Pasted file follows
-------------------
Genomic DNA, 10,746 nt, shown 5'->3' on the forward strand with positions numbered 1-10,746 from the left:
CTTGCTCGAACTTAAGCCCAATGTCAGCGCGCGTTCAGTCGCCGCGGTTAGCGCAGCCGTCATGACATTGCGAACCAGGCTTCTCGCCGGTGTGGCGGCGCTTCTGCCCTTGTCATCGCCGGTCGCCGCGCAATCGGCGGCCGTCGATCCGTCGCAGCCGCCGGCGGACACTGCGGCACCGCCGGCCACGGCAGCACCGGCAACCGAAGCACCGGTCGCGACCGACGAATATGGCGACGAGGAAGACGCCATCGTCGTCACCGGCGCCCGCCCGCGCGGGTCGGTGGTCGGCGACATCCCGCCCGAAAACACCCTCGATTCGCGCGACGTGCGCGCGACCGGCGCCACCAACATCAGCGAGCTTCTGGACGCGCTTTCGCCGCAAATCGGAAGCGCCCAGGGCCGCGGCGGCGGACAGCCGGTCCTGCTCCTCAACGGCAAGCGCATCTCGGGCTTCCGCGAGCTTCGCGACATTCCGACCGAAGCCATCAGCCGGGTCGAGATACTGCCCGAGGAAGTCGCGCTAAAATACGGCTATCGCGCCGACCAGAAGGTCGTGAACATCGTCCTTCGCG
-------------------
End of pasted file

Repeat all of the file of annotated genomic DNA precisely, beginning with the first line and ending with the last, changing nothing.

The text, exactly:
Genomic DNA, 10,746 nt, shown 5'->3' on the forward strand with positions numbered 1-10,746 from the left:
CTTGCTCGAACTTAAGCCCAATGTCAGCGCGCGTTCAGTCGCCGCGGTTAGCGCAGCCGTCATGACATTGCGAACCAGGCTTCTCGCCGGTGTGGCGGCGCTTCTGCCCTTGTCATCGCCGGTCGCCGCGCAATCGGCGGCCGTCGATCCGTCGCAGCCGCCGGCGGACACTGCGGCACCGCCGGCCACGGCAGCACCGGCAACCGAAGCACCGGTCGCGACCGACGAATATGGCGACGAGGAAGACGCCATCGTCGTCACCGGCGCCCGCCCGCGCGGGTCGGTGGTCGGCGACATCCCGCCCGAAAACACCCTCGATTCGCGCGACGTGCGCGCGACCGGCGCCACCAACATCAGCGAGCTTCTGGACGCGCTTTCGCCGCAAATCGGAAGCGCCCAGGGCCGCGGCGGCGGACAGCCGGTCCTGCTCCTCAACGGCAAGCGCATCTCGGGCTTCCGCGAGCTTCGCGACATTCCGACCGAAGCCATCAGCCGGGTCGAGATACTGCCCGAGGAAGTCGCGCTAAAATACGGCTATCGCGCCGACCAGAAGGTCGTGAACATCGTCCTTCGCG